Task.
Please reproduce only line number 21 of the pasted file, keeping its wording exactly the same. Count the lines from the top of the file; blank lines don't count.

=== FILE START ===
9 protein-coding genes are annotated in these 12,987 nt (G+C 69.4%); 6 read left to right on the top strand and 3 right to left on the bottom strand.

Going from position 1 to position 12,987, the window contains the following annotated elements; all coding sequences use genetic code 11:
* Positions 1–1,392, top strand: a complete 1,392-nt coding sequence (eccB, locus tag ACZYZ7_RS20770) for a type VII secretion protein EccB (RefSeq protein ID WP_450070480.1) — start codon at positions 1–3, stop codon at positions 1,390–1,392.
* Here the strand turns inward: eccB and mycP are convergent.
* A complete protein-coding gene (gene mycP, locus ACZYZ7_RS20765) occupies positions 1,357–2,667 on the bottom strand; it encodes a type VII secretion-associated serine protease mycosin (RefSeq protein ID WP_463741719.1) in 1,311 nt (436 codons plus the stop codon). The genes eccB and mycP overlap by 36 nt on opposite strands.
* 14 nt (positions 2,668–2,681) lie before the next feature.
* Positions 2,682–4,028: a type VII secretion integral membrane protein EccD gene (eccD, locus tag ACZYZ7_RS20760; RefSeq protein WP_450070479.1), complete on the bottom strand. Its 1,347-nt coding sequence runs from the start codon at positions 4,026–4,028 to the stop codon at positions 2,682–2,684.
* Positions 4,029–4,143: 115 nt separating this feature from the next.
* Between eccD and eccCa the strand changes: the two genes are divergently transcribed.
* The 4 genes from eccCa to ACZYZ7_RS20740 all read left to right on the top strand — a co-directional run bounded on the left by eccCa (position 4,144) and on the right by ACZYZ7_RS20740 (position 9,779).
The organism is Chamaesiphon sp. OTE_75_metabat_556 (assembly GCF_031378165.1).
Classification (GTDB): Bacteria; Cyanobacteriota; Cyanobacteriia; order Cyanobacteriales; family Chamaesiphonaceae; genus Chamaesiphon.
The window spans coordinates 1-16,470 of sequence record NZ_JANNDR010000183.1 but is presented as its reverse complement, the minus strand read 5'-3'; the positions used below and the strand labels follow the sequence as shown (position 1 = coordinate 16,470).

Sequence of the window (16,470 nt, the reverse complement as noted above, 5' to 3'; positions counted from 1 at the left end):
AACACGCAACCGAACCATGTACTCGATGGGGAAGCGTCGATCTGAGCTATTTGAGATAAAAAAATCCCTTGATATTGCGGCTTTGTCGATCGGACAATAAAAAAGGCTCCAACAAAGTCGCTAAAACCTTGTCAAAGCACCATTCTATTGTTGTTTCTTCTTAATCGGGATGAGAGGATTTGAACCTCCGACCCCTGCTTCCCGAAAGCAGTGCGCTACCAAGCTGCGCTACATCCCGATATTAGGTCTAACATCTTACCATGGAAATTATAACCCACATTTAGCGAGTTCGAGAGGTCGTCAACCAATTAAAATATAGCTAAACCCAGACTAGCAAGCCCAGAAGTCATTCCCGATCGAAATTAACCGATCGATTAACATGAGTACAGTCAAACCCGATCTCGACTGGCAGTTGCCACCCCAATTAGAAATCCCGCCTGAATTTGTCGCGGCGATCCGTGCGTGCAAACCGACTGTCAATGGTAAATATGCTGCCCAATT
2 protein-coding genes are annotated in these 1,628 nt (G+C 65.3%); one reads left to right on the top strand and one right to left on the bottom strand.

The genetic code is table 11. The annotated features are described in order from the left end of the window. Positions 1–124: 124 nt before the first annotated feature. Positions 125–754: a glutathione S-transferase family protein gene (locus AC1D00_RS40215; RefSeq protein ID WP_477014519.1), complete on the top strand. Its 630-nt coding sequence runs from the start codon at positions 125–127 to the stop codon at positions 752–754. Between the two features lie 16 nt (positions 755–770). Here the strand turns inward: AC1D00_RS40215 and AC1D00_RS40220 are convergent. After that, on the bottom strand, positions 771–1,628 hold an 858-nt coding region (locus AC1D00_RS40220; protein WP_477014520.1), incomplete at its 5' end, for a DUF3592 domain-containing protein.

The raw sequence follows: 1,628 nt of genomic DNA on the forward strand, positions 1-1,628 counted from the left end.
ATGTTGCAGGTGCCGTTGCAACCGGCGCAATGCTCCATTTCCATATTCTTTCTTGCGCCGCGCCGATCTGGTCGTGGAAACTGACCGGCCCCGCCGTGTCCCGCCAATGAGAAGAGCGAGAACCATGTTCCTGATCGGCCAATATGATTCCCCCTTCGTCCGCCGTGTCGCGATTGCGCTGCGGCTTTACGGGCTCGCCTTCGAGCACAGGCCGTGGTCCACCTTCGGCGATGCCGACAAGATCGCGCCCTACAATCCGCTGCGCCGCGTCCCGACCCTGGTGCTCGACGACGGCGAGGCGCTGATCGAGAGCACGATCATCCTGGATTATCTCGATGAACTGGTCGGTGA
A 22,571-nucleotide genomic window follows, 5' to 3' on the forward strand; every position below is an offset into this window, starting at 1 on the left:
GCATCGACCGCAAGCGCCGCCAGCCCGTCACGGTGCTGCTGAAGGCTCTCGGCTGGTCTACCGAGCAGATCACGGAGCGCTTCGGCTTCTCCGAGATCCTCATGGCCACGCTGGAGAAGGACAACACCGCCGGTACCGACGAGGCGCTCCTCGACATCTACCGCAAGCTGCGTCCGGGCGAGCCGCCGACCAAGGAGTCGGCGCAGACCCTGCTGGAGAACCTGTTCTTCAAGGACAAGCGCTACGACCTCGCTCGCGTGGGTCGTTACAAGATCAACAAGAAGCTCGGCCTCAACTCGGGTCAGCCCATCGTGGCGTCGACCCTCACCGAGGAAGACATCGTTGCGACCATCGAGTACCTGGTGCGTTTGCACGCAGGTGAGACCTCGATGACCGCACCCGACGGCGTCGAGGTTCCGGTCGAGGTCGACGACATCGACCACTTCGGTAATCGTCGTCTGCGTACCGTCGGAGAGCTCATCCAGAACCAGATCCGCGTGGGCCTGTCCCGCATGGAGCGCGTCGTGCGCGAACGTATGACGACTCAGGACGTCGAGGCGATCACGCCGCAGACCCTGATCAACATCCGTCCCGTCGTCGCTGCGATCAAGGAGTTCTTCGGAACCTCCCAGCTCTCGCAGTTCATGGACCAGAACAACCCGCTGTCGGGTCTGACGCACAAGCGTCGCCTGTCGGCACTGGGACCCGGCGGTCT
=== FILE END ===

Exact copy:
GCATCGACCGCAAGCGCCGCCAGCCCGTCACGGTGCTGCTGAAGGCTCTCGGCTGGTCTACCGAGCAGATCACGGAGCGCTTCGGCTTCTCCGAGATCCTCATGGCCACGCTGGAGAAGGACAACACCGCCGGTACCGACGAGGCGCTCCTCGACATCTACCGCAAGCTGCGTCCGGGCGAGCCGCCGACCAAGGAGTCGGCGCAGACCCTGCTGGAGAACCTGTTCTTCAAGGACAAGCGCTACGACCTCGCTCGCGTGGGTCGTTACAAGATCAACAAGAAGCTCGGCCTCAACTCGGGTCAGCCCATCGTGGCGTCGACCCTCACCGAGGAAGACATCGTTGCGACCATCGAGTACCTGGTGCGTTTGCACGCAGGTGAGACCTCGATGACCGCACCCGACGGCGTCGAGGTTCCGGTCGAGGTCGACGACATCGACCACTTCGGTAATCGTCGTCTGCGTACCGTCGGAGAGCTCATCCAGAACCAGATCCGCGTGGGCCTGTCCCGCATGGAGCGCGTCGTGCGCGAACGTATGACGACTCAGGACGTCGAGGCGATCACGCCGCAGACCCTGATCAACATCCGTCCCGTCGTCGCTGCGATCAAGGAGTTCTTCGGAACCTCCCAGCTCTCGCAGTTCATGGACCAGAACAACCCGCTGTCGGGTCTGACGCACAAGCGTCGCCTGTCGGCACTGGGACCCGGCGGTCT